Educating drivers is another goal. Galen Mook, executive director of MassBike, said his group is in "constant conversation" with the Registry of Motor Vehicles, and got the RMV to change its manual to instruct drivers to use the "Dutch reach" when exiting a car. Reaching for the door with the hand farther away from it, Mook said, forces a driver to turn and look for oncoming cyclists.
Mook also noted that in both 2018 and 2019, the state Senate passed versions of "An act to reduce traffic fatalities." That bill, a version of which remains with the House Ways and Means Committee, would mandate a safe distance for drivers passing cyclists, require heavy trucks leased by the state to have side guards and implement a standardized crash reporting system.
"People want to come to a place where they can enjoy nature and exercise, and we need to provide that safe space," said state Sen. Adam Hinds, D-Pittsfield.
Regarding the effort for a countywide bike path, Hinds said his current focus was on connecting Williamstown and North Adams, a project that he said would allow families to bike from hotels to popular cultural institutions like the Massachusetts Museum of Contemporary Art and the Clark Art Institute.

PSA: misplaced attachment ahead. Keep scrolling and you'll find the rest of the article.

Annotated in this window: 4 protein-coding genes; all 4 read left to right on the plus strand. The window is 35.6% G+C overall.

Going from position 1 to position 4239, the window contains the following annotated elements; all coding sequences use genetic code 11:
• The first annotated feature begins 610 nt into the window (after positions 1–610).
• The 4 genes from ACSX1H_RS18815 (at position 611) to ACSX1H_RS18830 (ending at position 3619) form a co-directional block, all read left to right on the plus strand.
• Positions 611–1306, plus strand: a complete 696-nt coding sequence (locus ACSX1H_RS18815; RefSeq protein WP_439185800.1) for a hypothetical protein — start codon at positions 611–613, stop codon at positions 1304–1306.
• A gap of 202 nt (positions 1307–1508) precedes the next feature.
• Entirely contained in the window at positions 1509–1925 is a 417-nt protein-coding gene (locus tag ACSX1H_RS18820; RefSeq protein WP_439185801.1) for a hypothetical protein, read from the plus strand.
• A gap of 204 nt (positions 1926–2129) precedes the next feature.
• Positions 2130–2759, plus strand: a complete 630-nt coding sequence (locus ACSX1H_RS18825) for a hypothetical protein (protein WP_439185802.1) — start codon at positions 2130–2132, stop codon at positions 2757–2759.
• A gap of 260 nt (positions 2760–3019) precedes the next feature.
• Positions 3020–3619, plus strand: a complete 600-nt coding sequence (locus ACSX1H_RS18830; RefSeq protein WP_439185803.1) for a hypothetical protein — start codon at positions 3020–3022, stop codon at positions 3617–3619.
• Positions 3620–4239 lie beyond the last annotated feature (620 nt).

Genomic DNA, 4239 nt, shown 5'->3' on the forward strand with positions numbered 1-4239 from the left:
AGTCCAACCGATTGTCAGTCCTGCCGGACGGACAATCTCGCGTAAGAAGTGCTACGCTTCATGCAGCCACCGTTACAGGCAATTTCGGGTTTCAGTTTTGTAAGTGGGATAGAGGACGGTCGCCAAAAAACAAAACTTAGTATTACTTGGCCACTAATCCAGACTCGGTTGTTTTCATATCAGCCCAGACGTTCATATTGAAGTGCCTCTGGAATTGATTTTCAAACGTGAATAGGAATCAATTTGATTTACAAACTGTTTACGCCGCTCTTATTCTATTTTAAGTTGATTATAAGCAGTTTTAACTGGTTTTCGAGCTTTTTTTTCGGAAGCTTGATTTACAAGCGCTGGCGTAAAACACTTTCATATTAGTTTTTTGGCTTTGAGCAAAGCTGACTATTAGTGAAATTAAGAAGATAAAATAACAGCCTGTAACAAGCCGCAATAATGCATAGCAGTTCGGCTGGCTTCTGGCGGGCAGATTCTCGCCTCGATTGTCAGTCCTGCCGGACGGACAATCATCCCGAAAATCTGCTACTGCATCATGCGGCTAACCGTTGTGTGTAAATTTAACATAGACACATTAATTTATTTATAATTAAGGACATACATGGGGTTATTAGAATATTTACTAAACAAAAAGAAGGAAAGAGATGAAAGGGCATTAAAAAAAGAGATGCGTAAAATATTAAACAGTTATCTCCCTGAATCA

BRPC has sought to bring bike paths to south county towns as well, Coughlin said, noting Lenox and Great Barrington have done some planning.
"South county needs to be a part of this if we want to get the path through the entire county," he said.
Gradual cultural shifts, some say, will also improve safety as drivers get accustomed to seeing more cyclists on the road. With bike sales booming since the onset of the COVID-19 pandemic, that process may well be underway.
Steffen Root, co-owner of Berkshire Bike & Board, said his store has had its "best summer ever," but worldwide sales growth has made it hard to restock on bikes and service parts.
"This is global — basically everybody is fighting for inventory," he said. "People can't go to their gym or do their normal recreation and exercise, so cycling, hiking and running are the three things kind of left."
E-bikes, which have small motors, have seen a spike in sales and have the potential to help riders overcome physical barriers. Pittsfield, which received a grant last year for a rental system of pedal-assist bikes, is also seeking to expand access.
"What we're trying to achieve with that is to bridge the gap between people that don't necessarily own a bike but would benefit from using one to commute or for using it for a short period of time, and at the same time provide a means of transportation for people people that do not have the ability to just hop on a bike and pedal," Morales said.
To grow the sport, MassBike also encourages local enthusiasts to celebrate "bike month" in September, including its MassCommute Bicycle Challenge from Sept. 19-27.
"The more bicyclists there are on the road, the safer it is for more bicyclists," Mook said, "because there's more awareness."
Danny Jin, a Report for America corps member, is The Eagle's Statehouse news reporter. He can be reached at firstname.lastname@example.org, @djinreports on Twitter and 413-496-6221.